We’re almost halfway through the 2023 season, and the most expensive team in major league history is closer to the bottom than the top. After a disappointing 7-6 loss to the Philadelphia Phillies on Sunday, the Mets and their nearly $500 million team went 35-42 (after taking into account the luxury tax) and advanced to the playoffs. The likelihood of doing so is decreasing and the number of questions is increasing. .
The Mets have won only five more than the Washington Nationals, but the team is bogged down in rebuilding and is the only team to avoid bottom of the NL East so far. The Atlanta Braves won their fifth straight division title and are in first place again on Sunday, but still lead the Mets by 15 games.
Manager Buck Showalter also appeared to concede on Sunday that his team had limited options to turn things around. Entering the eighth inning with a 6-3 lead over the Phillies, the Mets endured a disastrous four runs with just one hit. Showalter, who had been overworked recently, turned to less established bullpen options instead of using a good reliever to close out the game.
“It’s a frustration for the players and for everyone,” Showalter said after Sunday’s loss. “We shot all the bullets we had.”
Rookie left-hander Josh Walker had the bases loaded with two walks and one. Right-handed reliever Jeff Brigham has arrived with a big task on his shoulders. But Mets third baseman Brett Batty, 23, made a mistake throwing to second base, turning a potential double play into a score for the Phillies.
“There really is no excuse” Batty said. “That play had to happen 10 out of 10 times, and it cost the game, and it cost the series.”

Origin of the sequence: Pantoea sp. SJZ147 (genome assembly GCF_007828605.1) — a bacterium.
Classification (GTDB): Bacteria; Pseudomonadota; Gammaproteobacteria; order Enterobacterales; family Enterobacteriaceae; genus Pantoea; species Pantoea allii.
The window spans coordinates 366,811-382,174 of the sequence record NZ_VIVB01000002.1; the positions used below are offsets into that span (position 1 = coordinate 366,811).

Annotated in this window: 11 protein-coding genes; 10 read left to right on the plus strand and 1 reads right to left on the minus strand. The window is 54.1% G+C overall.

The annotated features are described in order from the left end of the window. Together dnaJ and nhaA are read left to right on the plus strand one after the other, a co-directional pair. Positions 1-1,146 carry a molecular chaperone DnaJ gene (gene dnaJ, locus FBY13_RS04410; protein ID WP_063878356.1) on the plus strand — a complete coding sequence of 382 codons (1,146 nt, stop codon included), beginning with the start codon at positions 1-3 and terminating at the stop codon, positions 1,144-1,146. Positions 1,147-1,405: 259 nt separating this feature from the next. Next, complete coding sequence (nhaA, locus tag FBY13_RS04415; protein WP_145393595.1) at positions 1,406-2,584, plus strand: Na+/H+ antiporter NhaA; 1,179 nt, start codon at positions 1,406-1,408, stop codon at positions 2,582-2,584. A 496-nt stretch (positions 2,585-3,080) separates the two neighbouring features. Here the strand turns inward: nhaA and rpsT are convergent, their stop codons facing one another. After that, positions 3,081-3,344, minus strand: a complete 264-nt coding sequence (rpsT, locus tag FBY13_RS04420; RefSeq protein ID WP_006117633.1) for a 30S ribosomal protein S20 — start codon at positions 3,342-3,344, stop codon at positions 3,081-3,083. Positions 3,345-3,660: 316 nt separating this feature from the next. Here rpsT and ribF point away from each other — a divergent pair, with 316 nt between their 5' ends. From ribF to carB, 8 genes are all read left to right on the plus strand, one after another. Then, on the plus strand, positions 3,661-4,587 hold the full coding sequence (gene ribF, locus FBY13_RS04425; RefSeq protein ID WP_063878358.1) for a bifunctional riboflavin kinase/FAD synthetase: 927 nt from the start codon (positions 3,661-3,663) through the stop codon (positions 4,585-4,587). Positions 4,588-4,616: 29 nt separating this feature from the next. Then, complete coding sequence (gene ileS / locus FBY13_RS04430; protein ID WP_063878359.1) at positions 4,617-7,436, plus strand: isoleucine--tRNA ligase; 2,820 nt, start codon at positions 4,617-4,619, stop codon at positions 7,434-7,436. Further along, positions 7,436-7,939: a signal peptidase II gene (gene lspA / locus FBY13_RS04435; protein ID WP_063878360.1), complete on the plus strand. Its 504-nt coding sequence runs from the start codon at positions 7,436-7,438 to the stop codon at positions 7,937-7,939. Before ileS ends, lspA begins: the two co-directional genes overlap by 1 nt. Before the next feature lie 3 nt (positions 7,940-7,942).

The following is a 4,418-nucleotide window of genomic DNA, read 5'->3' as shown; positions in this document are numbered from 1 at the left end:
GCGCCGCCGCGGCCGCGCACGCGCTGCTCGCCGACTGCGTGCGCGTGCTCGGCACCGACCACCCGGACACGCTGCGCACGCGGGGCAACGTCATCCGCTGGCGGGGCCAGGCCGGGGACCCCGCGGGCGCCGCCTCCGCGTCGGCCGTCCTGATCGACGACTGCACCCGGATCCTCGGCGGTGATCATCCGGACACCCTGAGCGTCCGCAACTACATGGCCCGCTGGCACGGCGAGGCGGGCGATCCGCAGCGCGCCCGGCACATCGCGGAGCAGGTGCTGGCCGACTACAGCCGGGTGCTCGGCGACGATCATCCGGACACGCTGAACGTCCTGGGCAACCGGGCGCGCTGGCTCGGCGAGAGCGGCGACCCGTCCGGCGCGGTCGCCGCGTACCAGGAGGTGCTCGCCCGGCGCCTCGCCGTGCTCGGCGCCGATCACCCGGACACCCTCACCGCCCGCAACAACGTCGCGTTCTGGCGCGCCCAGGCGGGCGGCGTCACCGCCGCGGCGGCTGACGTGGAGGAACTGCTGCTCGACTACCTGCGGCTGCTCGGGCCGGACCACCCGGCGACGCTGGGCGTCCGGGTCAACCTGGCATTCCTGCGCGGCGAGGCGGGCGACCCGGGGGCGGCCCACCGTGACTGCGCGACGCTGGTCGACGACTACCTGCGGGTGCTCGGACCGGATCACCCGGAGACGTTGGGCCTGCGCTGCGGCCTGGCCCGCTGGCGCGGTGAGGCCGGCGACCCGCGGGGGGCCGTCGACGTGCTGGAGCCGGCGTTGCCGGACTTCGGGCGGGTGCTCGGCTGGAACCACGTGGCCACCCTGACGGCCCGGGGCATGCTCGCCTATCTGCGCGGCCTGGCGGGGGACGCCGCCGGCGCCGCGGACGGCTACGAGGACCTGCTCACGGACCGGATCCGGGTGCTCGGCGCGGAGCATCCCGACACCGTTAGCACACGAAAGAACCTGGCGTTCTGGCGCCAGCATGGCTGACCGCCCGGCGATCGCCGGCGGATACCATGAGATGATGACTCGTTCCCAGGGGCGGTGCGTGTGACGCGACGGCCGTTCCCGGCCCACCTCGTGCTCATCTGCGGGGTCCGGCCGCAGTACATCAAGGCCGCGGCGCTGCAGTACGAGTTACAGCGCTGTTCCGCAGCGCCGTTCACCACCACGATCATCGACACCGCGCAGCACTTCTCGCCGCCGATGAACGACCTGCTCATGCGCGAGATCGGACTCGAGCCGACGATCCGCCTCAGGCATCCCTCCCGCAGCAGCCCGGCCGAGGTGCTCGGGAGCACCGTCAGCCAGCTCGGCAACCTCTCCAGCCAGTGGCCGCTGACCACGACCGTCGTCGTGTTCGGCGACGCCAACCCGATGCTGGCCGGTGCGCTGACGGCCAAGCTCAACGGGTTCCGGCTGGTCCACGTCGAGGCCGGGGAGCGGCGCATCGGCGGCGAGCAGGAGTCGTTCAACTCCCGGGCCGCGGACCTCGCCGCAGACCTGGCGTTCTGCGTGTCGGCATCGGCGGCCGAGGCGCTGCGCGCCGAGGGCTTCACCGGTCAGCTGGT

The inning fell apart after that. With the bases loaded, Brigham walked Brandon Marsh, then hit Kyle Schwarber and Trea Turner to allow three more runs and give the Phillies the lead.
“Hopefully there’s light at the end of the tunnel,” Brigham said, adding, “There’s definitely a lot of pressure as the season progresses.”
The season is definitely overtaking the Mets. The roster, which includes star players Max Scherzer, Justin Verlander, Francisco Lindor and Pete Alonso, had just a 16 percent chance of making the postseason after Sunday’s loss, according to Fungrafics. Before the season, the Mets were expected to battle Atlanta for the NL East title and even a World Series spot.
“Usually this happens: we don’t play well and people lose their jobs,” said Lindor. told reporters over the weekend. “But I don’t see us as a team that sells out. We see us as a team that keeps fighting and it will be there. increase.”
If he continues to lose, he may not be in a position to add reinforcements before the Aug. 1 trade deadline. Instead of targeting late-season additions, they may actually be looking to dump players and salaries to other teams with playoff hopes.
The only other option would be to ask billionaire owner Stephen A. Cohen to fix the Mets’ problems with a trade. That could add to the already record $377 million 40-player roster and estimated $105 player budget. Luxury tax fines are several million yen.
On Friday, the Mets made a modest move that didn’t fit well in either direction, trading veteran third baseman Eduardo Escobar to the Los Angeles Angels in exchange for two potential pitchers.
Escobar, who was seen as a key player heading into last season, struggled this year, losing minutes to rookie Batty. However, in an effort to restore better pitching prospects to his contract, the Mets agreed to pay most of the remainder of Escobar’s $9.5 million salary. But the deal doesn’t immediately improve a pitching staff that entered Monday with the sixth-worst ERA of 4.65 in MLB.
Scherzer, 38, and Verlander, 40, both multiple-time Cy Young winners, have alternated between injuries and poor pitching. Rookie Kodai Senga performed better (3.52 ERA), but pitched only once a week in his first season out of Japan. The rest of the rotation — Carlos Carrasco, Tyler Megil and David Peterson — have struggled.
The starting rotation problem was exacerbated by a bullpen that had a season full of holes, including an injury to star closer Edwin Diaz. Showalter’s use of the bullpen didn’t help either. He didn’t use the Mets’ healthiest reliever, David Robertson, in the eighth inning when the game came up Sunday, and kept it in the ninth.
“You can’t pitch the same guys every night,” Showalter said Sunday, also turning down relief pitcher Adam Ottavino for a second day in a row and Brooks Larry for a third day in a row. “I can’t do that. What else can I do?”